10. Get creative with your emotion: Emotions are meant to be expressed, not repressed. When you feel like you are in a bad mood, try using your favorite creative means to express your feelings. Write a poem, play an instrument, draw, paint, dance, or craft—whatever moves you.
  11. Spend time in nature: Spending time outside naturally relieves stress. Sunlight, fresh air, and living plants tend to provide us with a sense of invigoration and aliveness. Going outside also gives us a great excuse to exercise. Try going for a bike ride or a walk or hike in the woods next time you feel down in the dumps.
  12. Pay it forward: Giving evokes feelings of gratitude and promotes feelings of goodwill. Giving is also known to release oxytocin, a feel-good hormone in the brain. Shifting your focus away from yourself and onto someone you care about may help you gain perspective and feel a stronger connection to others.
  13. Focus on self-care: When you’re down in the dumps, it is easy to let your self-care regimen fall apart. Taking care of ourselves is essential to making sure that we feel good physically, emotionally, and mentally. Among other important things, make sure you’re eating a healthy diet, getting plenty of rest, and effectively managing your stress.
  14. Set attainable goals: Studies have shown that people experiencing depression often set unrealistic goals. While setting goals is a great way to motivate oneself, setting unattainable goals will only increase our feelings of dissatisfaction and hopelessness. Consider working with a life coach or therapist to help you create realistic goals and set them into action.
  15. Forgive yourself: Sometimes when we ask ourselves, “Why am in a bad mood?” we may find it is due to feelings of shame, regret, or guilt over mistakes we have made in the past. Forgiving ourselves is typically more difficult than forgiving others. Remind yourself that you are human and that life is a learning process. Let go of your mistakes and focus on how you can do better in the future.

Know When You Need Help

If you have tried unsuccessfully to improve your mood and nothing seems to work, consider reaching out for help. Depression and chronic bad moods can seriously affect a person’s quality of life and lead to more serious mental health issues. The great news is that depression is highly treatable, with 80% to 90% of those who seek treatment reporting relief. If mood changes persist for a long period of time or you continue to feel down, consider finding a therapist or counselor near you.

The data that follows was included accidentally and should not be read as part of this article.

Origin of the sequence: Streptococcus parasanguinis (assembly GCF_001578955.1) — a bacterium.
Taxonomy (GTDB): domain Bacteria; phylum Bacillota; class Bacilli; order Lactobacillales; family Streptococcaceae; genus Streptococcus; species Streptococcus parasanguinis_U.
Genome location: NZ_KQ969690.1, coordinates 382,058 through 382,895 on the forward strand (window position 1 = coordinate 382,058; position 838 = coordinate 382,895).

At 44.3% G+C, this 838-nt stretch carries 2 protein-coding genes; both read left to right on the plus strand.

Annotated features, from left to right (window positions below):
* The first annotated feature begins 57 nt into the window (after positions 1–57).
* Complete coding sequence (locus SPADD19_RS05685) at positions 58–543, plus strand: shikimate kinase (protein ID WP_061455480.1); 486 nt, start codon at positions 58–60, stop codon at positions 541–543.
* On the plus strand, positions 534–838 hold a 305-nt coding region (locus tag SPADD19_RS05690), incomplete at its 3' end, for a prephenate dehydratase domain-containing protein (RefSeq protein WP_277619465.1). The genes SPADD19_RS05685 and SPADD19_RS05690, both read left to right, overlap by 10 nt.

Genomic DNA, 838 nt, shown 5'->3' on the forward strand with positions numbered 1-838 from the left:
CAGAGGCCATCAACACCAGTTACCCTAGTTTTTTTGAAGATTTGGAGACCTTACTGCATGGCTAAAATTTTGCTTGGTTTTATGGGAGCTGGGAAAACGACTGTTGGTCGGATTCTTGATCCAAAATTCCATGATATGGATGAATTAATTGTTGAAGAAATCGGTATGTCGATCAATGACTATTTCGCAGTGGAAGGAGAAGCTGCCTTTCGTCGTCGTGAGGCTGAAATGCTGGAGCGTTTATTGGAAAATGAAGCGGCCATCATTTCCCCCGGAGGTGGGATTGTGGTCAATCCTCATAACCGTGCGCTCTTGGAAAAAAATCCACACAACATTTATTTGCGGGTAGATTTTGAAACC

References:

  1. Public Broadcasting Service. (n.d.). Depression out of the shadows. Retrieved from http://www-tc.pbs.org/wgbh/takeonestep/depression/pdf/dep_stats.pdf
  2. Strunk, D., Lopez, H., & DeRubeis, R. (2006). Depressive symptoms are associated with unrealistic negative predictions of future life events. Behaviour Research and Therapy, 44. Retrieved November 28, 2014, from https://psychology.sas.upenn.edu/system/files/Strunk Behav Res Ther 2006 Negative Predictions.pdf
  3. Zak PJ, Stanton AA, Ahmadi S (2007). Oxytocin increases generosity in humans. PLoS ONE 2(11): doi:10.1371/journal.pone.0001128

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  • Bonita

    Bonita

    December 3rd, 2014 at 11:52 AM

    When I am having a bad day or am in a bad mood, especially at work, I try to get it out there and just say it. That way I feel like no one will bother me so I can just simmer until I get myself out of it. No hurt feelings this way I will hope!

  • MsPeach

    MsPeach

    December 3rd, 2014 at 3:06 PM

    When I am sad, I try to focus on the good things in my life instead of only fixating on the bad.
    Sure some days will be tougher than others, I am human and I have to accept that. But what I don’t like is when I stop thinking about the things in my life that are good.